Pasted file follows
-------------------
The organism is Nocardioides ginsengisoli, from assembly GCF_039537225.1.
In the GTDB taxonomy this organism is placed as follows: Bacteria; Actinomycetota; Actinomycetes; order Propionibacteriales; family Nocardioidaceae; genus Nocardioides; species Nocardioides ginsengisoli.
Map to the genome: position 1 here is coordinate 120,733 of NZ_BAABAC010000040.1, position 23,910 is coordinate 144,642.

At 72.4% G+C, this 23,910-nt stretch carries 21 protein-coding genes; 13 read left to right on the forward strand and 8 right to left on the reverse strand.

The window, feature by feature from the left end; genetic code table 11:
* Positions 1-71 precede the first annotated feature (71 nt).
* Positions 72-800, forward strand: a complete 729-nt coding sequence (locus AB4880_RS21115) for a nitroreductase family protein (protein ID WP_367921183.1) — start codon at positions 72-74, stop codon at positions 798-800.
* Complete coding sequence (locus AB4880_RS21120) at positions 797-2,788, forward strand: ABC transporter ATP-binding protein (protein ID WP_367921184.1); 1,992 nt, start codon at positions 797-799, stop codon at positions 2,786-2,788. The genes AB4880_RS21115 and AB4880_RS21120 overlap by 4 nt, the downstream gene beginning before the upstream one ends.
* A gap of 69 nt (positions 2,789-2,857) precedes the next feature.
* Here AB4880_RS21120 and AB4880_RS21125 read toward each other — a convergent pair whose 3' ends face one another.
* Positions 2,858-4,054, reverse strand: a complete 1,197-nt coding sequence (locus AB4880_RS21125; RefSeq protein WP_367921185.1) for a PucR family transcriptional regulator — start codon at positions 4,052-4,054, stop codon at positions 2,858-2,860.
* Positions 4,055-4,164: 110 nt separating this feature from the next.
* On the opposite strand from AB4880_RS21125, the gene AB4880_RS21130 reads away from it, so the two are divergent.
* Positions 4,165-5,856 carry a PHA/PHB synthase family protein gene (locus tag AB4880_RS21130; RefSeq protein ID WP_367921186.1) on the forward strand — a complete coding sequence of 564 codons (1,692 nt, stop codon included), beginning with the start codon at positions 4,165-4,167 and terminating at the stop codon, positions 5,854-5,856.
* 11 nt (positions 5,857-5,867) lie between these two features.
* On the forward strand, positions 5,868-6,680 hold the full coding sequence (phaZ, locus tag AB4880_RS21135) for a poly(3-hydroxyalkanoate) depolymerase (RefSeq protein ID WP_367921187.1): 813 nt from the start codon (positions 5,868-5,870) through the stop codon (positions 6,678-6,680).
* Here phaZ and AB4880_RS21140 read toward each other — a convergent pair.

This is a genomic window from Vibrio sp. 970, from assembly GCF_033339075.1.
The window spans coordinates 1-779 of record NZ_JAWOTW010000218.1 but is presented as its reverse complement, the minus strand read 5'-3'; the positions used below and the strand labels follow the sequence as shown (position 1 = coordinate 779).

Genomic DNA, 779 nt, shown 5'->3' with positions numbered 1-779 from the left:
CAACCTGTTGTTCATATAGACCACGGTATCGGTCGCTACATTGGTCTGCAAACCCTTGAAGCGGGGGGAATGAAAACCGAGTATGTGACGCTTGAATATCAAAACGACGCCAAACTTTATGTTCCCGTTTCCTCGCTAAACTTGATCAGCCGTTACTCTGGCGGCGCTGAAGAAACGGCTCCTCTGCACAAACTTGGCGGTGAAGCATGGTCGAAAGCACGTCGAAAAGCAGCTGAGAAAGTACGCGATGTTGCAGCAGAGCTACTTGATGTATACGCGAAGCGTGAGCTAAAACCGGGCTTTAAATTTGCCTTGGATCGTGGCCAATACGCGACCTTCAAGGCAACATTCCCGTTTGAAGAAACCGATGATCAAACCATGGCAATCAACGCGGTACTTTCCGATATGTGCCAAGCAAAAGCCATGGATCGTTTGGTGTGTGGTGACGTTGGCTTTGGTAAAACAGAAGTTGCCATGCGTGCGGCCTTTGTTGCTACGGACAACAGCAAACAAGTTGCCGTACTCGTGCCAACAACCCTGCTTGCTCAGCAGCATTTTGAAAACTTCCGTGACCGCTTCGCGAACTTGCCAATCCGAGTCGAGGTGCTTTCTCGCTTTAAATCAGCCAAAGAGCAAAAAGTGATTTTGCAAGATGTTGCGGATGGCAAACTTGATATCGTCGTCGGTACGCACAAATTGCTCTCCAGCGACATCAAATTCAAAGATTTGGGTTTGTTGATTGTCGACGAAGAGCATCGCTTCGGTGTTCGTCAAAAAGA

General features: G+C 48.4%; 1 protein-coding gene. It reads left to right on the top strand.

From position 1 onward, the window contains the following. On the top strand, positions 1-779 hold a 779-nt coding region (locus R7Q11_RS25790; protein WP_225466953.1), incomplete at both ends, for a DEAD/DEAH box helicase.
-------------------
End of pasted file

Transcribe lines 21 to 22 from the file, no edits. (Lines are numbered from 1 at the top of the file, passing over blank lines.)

CAACCTGTTGTTCATATAGACCACGGTATCGGTCGCTACATTGGTCTGCAAACCCTTGAAGCGGGGGGAATGAAAACCGAGTATGTGACGCTTGAATATCAAAACGACGCCAAACTTTATGTTCCCGTTTCCTCGCTAAACTTGATCAGCCGTTACTCTGGCGGCGCTGAAGAAACGGCTCCTCTGCACAAACTTGGCGGTGAAGCATGGTCGAAAGCACGTCGAAAAGCAGCTGAGAAAGTACGCGATGTTGCAGCAGAGCTACTTGATGTATACGCGAAGCGTGAGCTAAAACCGGGCTTTAAATTTGCCTTGGATCGTGGCCAATACGCGACCTTCAAGGCAACATTCCCGTTTGAAGAAACCGATGATCAAACCATGGCAATCAACGCGGTACTTTCCGATATGTGCCAAGCAAAAGCCATGGATCGTTTGGTGTGTGGTGACGTTGGCTTTGGTAAAACAGAAGTTGCCATGCGTGCGGCCTTTGTTGCTACGGACAACAGCAAACAAGTTGCCGTACTCGTGCCAACAACCCTGCTTGCTCAGCAGCATTTTGAAAACTTCCGTGACCGCTTCGCGAACTTGCCAATCCGAGTCGAGGTGCTTTCTCGCTTTAAATCAGCCAAAGAGCAAAAAGTGATTTTGCAAGATGTTGCGGATGGCAAACTTGATATCGTCGTCGGTACGCACAAATTGCTCTCCAGCGACATCAAATTCAAAGATTTGGGTTTGTTGATTGTCGACGAAGAGCATCGCTTCGGTGTTCGTCAAAAAGA

General features: G+C 48.4%; 1 protein-coding gene. It reads left to right on the top strand.